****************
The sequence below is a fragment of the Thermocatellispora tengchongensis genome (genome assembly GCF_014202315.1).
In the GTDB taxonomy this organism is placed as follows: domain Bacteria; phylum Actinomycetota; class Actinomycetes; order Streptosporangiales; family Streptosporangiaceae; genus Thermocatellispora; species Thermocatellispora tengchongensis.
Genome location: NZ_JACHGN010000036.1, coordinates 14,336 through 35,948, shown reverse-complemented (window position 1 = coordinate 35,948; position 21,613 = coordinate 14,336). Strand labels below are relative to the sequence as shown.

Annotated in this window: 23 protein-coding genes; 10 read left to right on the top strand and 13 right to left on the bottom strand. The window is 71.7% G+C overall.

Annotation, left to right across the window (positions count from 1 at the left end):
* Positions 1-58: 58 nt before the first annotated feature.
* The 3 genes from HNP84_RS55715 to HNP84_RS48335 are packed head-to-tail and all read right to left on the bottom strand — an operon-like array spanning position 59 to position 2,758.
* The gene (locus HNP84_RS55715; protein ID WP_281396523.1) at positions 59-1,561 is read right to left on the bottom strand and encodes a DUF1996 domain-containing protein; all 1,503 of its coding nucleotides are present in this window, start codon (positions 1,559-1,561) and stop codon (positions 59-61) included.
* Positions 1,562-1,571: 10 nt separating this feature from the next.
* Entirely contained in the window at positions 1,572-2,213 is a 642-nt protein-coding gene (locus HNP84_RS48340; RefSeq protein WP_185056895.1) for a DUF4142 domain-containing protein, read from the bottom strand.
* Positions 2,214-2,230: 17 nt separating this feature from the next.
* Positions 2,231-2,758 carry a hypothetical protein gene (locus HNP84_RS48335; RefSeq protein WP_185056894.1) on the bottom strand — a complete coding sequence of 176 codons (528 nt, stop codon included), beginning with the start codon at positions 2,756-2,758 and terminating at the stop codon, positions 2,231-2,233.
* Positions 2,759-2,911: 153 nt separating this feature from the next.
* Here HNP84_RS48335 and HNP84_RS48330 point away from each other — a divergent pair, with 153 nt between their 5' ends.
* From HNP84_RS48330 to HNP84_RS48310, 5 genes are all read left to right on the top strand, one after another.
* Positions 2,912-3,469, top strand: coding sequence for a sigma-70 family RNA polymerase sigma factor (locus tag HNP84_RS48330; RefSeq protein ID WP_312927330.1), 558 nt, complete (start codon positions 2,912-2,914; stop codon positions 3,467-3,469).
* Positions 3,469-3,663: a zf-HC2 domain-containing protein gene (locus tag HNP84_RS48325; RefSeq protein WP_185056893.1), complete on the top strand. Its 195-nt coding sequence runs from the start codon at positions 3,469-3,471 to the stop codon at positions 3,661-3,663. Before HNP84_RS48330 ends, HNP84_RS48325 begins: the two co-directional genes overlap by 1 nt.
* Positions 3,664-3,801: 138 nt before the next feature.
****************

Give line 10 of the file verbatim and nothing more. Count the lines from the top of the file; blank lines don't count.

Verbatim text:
* Entirely contained in the window at positions 1,572-2,213 is a 642-nt protein-coding gene (locus HNP84_RS48340; RefSeq protein WP_185056895.1) for a DUF4142 domain-containing protein, read from the bottom strand.